Finding the best mutual funds is an art and a science. It is an art in that it’s subjective – a fund that suits you may not be the best choice for your neighbor. But there is science to it as well. Granted, there is no formula that can predict which funds will perform best over the next year or longer. In order to do that you’d need a crystal ball. But once you are clear about your own objectives, you can review the fund’s performance data and pretty easily determine if it is a good fit for you or not. Let’s get cracking.
1. Your Objective
- Are you looking for growth
- Is it income you are most interested in?
- What is your investing time-frame?
- How much risk are you willing to take in any given year?
- Are you going to monitor and adjust your fund choices? How often?
These are all questions you have to answer before even leaving the gate. My experience is that many people don’t do this. As a result, they just pile into the hottest fund they can find and often become disillusioned when the market turns tail.
New Resource – Before investing a dime, make sure you know your risk comfort zone – and then find out how much risk is in your portfolio and in the fund you are considering buying. Here’s a free tool to help you gauge your own risk comfort zone. Once you take this 3 minute survey, you’ll know where you stand. Then, let me know and I’ll be happy to run a scan on your portfolio to see if there is a match or not.
2. Your Account
It shouldn’t be this way but often the mutual funds which are made available to you depend on where you open your account. That’s why if you are a DIY investor, I always recommend using an inexpensive broker that offers the most fund choices possible. And I usually suggest that you stay away from opening an account directly with a mutual fund company.
For example, if you open an account at Vanguard, you may only be able to buy Vanguard funds. Don’t get me wrong, Vanguard has some fantastic funds. But other companies offer great alternatives as well. Why restrict yourself to only one family of funds? To me it doesn’t make sense.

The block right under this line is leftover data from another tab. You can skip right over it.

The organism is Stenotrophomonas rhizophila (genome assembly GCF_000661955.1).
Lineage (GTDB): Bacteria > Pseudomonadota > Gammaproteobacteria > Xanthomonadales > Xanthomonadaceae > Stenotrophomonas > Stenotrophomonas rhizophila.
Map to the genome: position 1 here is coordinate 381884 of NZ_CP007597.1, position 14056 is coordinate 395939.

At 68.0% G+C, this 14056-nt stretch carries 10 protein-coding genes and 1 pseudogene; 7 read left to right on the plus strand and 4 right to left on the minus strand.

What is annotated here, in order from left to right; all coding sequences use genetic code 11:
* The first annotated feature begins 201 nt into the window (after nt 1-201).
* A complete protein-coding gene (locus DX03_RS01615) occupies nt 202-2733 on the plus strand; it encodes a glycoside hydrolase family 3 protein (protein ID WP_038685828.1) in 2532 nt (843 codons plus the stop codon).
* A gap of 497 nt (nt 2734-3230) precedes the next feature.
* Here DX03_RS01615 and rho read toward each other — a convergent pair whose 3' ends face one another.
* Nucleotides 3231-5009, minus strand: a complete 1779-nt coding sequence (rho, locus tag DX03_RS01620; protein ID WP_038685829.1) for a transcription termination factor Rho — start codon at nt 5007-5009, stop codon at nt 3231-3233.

3. Your Universe
Now that you’ve identified what you want to achieve and you’ve set up your account, it’s time to create a universe of funds that potentially fit the bill. There are two free online tools that might help you do this. One is over at the Wall Street Journal’s site and the other is provided by Morningstar.
Let’s look at the WSJ’s screener to get a better idea of how you might create your own fund universe. Keep in mind that you are only trying to create a pool of funds to select from at this point. You aren’t trying to screen down to your final choices – we’ll get to that later. My suggestion is to whittle your list down to 25 to 30 funds and no fewer.
The top arrow on the right is the section where you screen for equity, fixed income or tax-free fixed income. To the right is “Lipper Category” highlighted in yellow by yours truly. You can screen very narrowly under Lipper Category but for most people I suggest you scroll down and select the S&P 500 filter. If you do this, you’ll screen for funds that did well relative to the broad S&P index – Bueno.
Next look at the Lipper Leaders (the second red arrow on the bottom left). Keep in mind that you want a decent size universe of funds to choose from as I said. With that in mind, you might want to accept the best 2 or 3 levels rather than just the top level funds.
Keep in mind that these Lipper ratings are relative and awarded at just one point in time. If you take the top few levels, you have a better chance of having great funds in your pool even if they aren’t doing the very best at this exact moment in time.
From here on you can continue to narrow down your universe of funds using the technical filters provided by the site. Personally, I don’t find these additional screens that useful but obviously you are free to use them.
4. Narrow The Field
Once you’ve created your fund universe it’s time to pick the funds that best suit your particular requirements for growth potential and risk reduction. The best way to do that in my experience is to look at the year-by-year returns on your funds compared to the market indexes.
Note – it’s very important to look at the year-by-year returns rather than use 3, 5 and 10 year averag. This step is really important. When you look back over the last 10 years and see how your fund performed in each year compared to the market, you get a sense of how well your fund did in good years and how poorly the fund did when things were rocky. This in turn helps you understand what kind of ride you sign on for when you buy any particular fund – and how much risk you could be exposed to.
Finding the right mutual fund isn’t that difficult. The process I detailed above will help you do just that. Of course there is no guarantee that any particular fund picking method will result in outsized gains or shield you from losses. But a process such as this is a good way to do your homework and find funds to that make sense for you.
Do you use any of the methods above when you buy mutual funds? If not, how do you select your funds?